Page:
The Influence of Firm Size and Sensitive Industry on the Relationship between Corporate Social Responsibility and Corporate Financial Performance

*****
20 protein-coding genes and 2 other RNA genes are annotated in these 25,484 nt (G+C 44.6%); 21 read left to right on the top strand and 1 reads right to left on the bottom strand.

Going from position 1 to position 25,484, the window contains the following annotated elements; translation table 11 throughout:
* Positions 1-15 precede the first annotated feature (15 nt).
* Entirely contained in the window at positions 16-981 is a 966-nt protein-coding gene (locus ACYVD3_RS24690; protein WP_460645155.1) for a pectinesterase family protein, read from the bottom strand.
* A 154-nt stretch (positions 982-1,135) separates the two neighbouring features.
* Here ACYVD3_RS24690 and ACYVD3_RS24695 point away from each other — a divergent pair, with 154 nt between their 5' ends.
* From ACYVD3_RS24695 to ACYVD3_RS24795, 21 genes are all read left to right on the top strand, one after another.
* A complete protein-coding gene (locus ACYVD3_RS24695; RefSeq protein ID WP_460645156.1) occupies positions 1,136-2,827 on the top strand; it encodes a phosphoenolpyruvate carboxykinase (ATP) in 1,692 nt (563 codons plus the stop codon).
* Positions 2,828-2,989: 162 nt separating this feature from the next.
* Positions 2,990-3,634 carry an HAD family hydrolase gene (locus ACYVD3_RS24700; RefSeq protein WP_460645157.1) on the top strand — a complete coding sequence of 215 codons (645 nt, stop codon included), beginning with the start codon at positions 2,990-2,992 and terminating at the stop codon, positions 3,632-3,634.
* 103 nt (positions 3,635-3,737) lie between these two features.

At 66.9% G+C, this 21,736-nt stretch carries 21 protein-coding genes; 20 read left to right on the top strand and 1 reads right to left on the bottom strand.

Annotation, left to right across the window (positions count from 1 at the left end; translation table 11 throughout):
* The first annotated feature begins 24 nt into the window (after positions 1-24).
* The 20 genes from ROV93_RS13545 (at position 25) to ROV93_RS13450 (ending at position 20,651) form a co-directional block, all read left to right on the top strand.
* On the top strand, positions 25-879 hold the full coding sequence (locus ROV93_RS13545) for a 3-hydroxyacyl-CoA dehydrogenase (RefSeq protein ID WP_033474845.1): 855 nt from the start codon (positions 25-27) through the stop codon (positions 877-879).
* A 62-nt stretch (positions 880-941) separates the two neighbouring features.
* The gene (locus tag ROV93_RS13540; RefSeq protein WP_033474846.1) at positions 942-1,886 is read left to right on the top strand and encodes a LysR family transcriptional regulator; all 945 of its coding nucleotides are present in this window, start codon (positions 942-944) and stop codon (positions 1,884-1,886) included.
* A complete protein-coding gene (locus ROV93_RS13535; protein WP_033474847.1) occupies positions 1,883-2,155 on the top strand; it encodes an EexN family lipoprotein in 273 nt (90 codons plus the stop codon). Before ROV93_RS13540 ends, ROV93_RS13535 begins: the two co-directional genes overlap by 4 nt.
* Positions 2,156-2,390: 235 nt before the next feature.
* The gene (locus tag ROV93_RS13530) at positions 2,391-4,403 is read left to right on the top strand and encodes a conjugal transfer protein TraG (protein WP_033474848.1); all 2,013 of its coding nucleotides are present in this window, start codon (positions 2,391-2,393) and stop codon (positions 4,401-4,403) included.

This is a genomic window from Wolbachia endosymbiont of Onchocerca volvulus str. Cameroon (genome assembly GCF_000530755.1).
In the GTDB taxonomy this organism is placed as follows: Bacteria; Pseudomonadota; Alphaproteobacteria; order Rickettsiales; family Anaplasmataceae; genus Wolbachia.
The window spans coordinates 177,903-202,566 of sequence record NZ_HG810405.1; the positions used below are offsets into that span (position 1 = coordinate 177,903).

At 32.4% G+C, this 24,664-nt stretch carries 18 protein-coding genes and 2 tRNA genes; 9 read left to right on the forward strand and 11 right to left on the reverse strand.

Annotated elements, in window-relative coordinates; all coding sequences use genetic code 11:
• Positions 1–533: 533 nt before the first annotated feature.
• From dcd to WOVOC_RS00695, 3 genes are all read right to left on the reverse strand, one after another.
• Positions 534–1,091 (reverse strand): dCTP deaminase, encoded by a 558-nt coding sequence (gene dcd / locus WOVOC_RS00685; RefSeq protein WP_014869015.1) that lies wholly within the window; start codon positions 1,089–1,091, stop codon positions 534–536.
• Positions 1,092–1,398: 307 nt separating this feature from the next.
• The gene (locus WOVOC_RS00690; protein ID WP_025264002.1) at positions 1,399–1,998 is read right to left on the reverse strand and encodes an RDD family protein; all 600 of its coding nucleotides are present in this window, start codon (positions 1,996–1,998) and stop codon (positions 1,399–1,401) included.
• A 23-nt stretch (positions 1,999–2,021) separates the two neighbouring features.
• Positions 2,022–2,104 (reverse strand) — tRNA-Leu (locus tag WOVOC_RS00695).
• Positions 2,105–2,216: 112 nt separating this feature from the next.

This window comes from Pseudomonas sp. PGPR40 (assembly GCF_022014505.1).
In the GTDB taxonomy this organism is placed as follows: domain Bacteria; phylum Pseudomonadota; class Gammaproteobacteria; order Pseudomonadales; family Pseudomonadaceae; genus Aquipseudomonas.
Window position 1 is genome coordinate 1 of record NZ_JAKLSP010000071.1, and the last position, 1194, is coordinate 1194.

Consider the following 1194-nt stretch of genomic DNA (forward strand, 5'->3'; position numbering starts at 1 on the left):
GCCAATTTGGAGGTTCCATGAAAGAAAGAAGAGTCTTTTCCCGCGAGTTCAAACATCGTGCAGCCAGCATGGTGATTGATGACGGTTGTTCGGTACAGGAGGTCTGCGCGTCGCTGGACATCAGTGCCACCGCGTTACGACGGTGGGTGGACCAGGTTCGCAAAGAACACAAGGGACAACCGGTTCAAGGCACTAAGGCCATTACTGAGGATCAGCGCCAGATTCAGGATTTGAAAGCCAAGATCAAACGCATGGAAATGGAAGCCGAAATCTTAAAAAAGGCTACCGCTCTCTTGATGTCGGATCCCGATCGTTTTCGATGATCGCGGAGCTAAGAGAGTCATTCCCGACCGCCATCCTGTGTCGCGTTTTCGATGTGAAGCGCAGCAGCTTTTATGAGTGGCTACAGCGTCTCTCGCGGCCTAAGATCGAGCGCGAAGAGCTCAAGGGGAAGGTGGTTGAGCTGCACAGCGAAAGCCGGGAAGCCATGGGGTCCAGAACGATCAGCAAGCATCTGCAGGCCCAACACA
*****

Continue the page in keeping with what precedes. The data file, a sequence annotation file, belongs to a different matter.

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The paper is to examine whether there are significant differences in corporate financial performance between the firms implementing corporate social responsibility (hereafter: CSR) and those without CSR. Previous empirical evidence provides mixed results on the relationship between corporate social performance (hereafter: CSP) and corporate financial performance (hereafter: CFP) and shows that some factors influence this relationship. This paper is to gain insight of CSR and to discover how the factors influence the relationship between CSR and CFP. Moreover, this thesis focuses on the firm size and sensitive industry as moderators and tests whether firm size as a confounding variable that influences the CSP-CFP relationship. This research investigates 69 listed companies in Euronext Amsterdam from the period of 2005 to 2015 in the Netherlands since it intends to find a long-term effect of CSR on financial performance. Using a random effect approach, it is found that CSR negatively leads to changes in CFP. Size does not moderate the CSP-CFP relationship, but size as a confounder influences the CSP-CFP relationship. The sensitive industry does negatively moderate the CSP-CFP relationship. That is, there are more negative effects of CSR on CFP in the “more sensitive” industries than in the “less sensitive” industries. In addition, firm size and financial performance are positively related. Keywords: corporate social responsibility (CSR), corporate social performance (CSP), corporate financial performance (CFP), sustainability, CSP-CFP relationship, sustainability report, CSR report, CSR index, firm size, industry, sensitive industry
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